“I wanted a better future for my children. I had to make the decision.”

By USCRI March 3, 2021

For Malicia, this past Valentine’s Day was bittersweet. She has fond memories of Valentines with her husband, Furaha: “He would always bring me a flower and take me out for dinner. And we would sit and remember our love.”

But for now, they are separated by more than 7,000 miles and years’ worth of visa applications and processing.

Malicia and Furaha met in a Burundi church choir over a decade ago, sneaking glances and shy smiles between the hymns.

Malicia, like millions of others, fled the violence that continues to plague regions of the Democratic Republic of the Congo (DRC). She and her mother and younger sister were refugees, seeking safety and a permanent home.

Furaha was a Burundi citizen and lived with his family in their tight-knit community.

Though Malicia and Furaha had arrived at the choir along two very different paths, they shared the same love of music and life of faith. They soon began courting and eventually married and had six beautiful and well-loved children.

But when Malicia’s mom’s application to resettle permanently in the U.S. was finally approved, Malicia and Furaha faced a horrible choice. Malicia could let the opportunity pass and stay in Burundi with Furaha or she could resettle with her children in the U.S.

Malicia and Furaha are deeply committed to each other and committed to giving their children the best future possible. They know that moving to the US would give their children a better chance of surviving, not to mention going to school and finding a sustainable livelihood.

“I wanted a better future for my children. I had to make the decision.”

Malicia and Furaha decided she would go to the U.S. with her mother. She would petition to be reunited with Furaha as soon as she had her permanent residency.

Malicia and her mom were welcomed to Raleigh by USCRI NC in 2019. She has received assistance settling into a new community and culture. She is working full-time and the children are in school and doing well. She is even singing in a church choir again.

Still, life as a single mom is challenging.

The children talk to their father on the phone and have video chats, but it is not the same: “They always miss their dad. Especially the youngest one who was only nine months old when we left.  They always ask, ‘When is my dad coming?’ They don’t understand why he doesn’t just come.”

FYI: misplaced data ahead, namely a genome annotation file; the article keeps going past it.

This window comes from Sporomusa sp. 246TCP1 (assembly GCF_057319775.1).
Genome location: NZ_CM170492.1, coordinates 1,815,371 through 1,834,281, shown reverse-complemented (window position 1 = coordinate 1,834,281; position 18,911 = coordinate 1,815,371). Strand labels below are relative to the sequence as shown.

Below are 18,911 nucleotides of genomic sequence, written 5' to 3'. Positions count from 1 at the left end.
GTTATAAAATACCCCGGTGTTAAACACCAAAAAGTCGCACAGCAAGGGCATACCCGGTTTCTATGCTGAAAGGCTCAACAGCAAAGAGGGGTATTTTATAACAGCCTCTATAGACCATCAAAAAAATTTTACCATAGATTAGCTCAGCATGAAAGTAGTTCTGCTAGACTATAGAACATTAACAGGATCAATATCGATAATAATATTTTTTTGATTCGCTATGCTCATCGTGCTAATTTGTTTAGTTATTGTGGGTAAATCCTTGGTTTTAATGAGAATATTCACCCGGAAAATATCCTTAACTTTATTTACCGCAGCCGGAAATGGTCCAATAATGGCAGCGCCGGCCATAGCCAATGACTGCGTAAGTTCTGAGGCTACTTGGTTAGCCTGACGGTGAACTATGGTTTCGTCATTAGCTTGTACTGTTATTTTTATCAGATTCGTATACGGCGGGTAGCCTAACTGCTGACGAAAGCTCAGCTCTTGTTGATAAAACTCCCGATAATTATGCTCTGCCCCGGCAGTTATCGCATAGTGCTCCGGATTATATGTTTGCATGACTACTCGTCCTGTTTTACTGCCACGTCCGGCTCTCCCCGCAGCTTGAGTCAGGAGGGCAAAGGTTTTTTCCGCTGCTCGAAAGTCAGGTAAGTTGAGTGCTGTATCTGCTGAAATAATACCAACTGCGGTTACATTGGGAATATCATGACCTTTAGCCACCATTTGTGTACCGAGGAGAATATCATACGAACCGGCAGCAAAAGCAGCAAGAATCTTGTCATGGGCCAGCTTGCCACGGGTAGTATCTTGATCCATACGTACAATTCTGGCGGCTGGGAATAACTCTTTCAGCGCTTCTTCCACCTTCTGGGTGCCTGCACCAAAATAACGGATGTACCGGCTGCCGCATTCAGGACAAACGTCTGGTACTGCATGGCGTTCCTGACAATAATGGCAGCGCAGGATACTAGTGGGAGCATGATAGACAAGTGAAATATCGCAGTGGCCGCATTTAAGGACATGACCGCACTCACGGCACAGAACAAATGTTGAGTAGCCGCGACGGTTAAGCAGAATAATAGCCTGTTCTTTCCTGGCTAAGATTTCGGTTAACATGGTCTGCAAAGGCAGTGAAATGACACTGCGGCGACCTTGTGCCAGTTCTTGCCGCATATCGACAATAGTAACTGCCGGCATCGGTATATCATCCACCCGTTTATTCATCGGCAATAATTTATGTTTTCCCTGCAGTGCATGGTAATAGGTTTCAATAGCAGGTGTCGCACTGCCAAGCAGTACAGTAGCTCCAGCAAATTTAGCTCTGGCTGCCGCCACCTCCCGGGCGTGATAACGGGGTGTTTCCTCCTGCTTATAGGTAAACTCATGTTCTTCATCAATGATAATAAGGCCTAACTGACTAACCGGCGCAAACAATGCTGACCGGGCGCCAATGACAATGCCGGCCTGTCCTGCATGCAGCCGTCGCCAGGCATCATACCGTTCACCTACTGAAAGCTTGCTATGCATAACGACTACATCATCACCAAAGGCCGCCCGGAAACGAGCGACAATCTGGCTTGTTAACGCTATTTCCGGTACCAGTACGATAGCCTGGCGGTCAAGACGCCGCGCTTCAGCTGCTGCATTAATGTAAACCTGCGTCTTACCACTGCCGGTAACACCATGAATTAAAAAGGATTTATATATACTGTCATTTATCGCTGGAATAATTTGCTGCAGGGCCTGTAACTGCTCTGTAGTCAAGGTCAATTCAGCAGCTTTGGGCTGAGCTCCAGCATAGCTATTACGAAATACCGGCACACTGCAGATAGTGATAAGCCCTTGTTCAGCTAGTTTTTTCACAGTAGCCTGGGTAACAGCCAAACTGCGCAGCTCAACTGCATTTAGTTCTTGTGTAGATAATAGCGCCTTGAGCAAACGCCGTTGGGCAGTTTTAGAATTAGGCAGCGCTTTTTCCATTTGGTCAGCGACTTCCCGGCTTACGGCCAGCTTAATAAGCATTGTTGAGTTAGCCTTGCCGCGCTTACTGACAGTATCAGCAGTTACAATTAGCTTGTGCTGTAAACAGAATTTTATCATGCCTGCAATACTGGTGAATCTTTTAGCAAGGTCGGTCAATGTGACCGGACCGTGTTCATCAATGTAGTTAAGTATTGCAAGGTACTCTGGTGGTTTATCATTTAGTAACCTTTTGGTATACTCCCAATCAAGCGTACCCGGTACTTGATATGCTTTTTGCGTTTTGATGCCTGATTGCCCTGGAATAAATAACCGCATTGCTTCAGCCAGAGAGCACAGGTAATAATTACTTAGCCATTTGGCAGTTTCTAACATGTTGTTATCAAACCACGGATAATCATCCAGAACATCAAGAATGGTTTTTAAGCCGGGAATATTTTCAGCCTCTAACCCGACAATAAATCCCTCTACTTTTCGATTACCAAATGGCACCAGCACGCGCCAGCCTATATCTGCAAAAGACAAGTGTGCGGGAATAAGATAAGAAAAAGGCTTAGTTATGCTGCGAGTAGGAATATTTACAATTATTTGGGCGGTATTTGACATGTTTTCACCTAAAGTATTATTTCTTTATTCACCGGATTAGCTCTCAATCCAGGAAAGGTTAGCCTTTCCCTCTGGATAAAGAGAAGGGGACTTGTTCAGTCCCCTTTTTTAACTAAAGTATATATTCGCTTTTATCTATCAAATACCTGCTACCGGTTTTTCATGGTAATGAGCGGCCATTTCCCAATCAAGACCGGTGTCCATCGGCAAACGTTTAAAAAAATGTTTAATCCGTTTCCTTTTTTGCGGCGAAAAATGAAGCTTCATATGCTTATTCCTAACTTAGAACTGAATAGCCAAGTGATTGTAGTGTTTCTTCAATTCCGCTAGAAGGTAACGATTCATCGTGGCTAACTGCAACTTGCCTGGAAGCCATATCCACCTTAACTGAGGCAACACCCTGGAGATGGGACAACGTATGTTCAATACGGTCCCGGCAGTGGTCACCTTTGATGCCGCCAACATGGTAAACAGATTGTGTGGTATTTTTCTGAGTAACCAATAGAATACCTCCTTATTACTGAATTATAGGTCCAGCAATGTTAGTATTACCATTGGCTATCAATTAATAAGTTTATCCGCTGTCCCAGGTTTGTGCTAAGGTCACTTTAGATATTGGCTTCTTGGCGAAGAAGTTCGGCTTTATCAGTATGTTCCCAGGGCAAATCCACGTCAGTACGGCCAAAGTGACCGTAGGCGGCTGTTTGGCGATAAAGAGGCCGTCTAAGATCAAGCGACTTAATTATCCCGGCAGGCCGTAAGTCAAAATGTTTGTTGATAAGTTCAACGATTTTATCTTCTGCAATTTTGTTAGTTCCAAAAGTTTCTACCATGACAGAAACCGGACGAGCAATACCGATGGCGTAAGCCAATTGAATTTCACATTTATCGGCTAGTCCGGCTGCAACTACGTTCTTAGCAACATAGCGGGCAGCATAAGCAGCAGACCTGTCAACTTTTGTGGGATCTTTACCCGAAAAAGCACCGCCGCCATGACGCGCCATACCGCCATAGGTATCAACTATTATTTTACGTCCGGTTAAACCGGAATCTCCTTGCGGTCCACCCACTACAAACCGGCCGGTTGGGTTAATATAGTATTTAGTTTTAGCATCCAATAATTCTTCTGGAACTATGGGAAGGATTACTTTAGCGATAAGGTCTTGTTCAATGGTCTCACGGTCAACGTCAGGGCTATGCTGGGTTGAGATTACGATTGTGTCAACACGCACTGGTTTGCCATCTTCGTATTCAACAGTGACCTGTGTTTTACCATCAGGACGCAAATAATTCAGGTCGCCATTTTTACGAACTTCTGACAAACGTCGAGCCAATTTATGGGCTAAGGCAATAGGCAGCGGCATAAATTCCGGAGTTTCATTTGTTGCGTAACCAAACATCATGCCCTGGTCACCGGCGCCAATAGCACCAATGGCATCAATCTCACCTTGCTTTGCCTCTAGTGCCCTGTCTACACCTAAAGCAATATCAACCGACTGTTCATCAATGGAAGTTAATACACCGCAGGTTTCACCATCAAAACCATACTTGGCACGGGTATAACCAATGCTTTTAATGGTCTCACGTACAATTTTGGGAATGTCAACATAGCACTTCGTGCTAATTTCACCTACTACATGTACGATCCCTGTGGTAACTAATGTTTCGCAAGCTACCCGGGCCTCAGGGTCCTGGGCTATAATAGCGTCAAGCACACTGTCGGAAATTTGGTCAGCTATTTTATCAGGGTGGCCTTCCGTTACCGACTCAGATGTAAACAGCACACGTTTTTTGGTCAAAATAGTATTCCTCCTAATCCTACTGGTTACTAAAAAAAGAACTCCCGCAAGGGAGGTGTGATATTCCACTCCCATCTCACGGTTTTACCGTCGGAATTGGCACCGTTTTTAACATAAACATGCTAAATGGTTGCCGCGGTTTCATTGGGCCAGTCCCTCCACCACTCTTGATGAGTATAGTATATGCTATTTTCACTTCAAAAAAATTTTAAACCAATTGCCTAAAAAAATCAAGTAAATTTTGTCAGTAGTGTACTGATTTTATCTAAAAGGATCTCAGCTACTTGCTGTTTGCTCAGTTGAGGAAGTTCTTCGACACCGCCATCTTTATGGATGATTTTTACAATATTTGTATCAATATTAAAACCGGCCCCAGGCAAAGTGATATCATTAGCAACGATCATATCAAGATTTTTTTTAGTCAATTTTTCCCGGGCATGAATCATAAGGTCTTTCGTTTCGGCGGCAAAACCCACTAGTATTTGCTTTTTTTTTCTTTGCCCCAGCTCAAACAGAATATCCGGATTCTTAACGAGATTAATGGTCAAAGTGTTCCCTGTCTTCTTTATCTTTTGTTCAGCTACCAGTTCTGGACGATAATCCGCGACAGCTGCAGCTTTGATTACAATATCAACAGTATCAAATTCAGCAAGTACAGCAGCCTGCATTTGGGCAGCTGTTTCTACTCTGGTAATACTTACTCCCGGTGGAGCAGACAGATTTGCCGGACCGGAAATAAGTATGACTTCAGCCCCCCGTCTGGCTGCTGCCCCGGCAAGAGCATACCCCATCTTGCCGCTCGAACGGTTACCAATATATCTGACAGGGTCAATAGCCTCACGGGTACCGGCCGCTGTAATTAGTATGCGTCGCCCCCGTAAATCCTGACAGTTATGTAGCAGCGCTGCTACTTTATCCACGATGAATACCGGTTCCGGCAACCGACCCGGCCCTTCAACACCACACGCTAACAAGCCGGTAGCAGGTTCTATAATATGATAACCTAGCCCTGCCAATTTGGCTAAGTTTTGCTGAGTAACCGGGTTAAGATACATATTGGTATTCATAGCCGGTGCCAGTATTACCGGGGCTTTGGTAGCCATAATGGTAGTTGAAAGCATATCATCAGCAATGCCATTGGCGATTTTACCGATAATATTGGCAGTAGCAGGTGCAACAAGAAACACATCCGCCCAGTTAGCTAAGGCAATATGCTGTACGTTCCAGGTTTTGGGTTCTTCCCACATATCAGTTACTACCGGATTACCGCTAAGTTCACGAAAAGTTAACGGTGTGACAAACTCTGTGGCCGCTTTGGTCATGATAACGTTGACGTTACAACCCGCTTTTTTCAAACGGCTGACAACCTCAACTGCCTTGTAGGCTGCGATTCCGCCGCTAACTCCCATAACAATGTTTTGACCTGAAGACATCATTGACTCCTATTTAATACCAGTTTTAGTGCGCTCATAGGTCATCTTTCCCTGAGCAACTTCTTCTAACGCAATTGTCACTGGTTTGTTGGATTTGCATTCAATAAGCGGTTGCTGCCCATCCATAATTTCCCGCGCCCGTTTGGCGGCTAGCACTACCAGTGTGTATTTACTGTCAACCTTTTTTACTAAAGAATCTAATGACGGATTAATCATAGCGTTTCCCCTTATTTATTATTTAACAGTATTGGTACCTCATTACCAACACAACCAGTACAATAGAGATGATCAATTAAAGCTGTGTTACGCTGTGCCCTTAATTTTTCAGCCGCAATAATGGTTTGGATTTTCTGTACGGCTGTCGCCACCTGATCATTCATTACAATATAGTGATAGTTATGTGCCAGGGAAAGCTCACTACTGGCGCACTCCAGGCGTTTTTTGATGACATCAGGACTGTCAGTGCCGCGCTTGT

“It is very hard for one person. I wish my husband was here so we could help each other.”

Malicia is working with our USCRI legal team to bring Furaha to Raleigh. It can be a complicated process, requiring multiple legal filings and documentation that is challenging to near impossible to obtain in some countries. But she knows, with help, it can happen.

She doesn’t know when the reunion will be, but she looks forward to one day reuniting with her husband. “That will be a happy event for me and my children!”

Malicia and Furaha’s story is not unique. Every day families around the world make difficult choices about how to give their children the chance for a better future.

While family reunification is a priority of U.S. immigration policy, the process is often daunting and can take years for loved one to be reunited. In addition, the previous administration placed a heightened “public charge” test on applicants for lawful permanent residence. The public charge test can be used to bar an individual’s application if the U.S. government determines the individual is likely to rely on certain public benefits in the future. Factors considered in this test are household-income, family size, education level, English-speaking ability, etc. In general, the public charge rule test mostly impacts those seeking a green card through a family-based immigrant petition. In other words, people like Malicia and her husband.

President Biden’s Executive Order of February 3rd (Rebuilding and Enhancing Programs to Resettle Refugees… )  is laying the groundwork to restore and strengthen the US Refugee Admissions Program (USRAP). It rescinds President Trump’s memorandum requiring family sponsors to repay the government if relatives receive public benefits and instructs the agencies to review the public charge rule and related policies.

USCRI looks forward to providing input and recommendations during this review. Working with our partners and allies we will continue to advocate for an equitable and just immigration policy.

Because of USCRI donors, there is hope for a happier Valentine’s Day for Malicia in the future.

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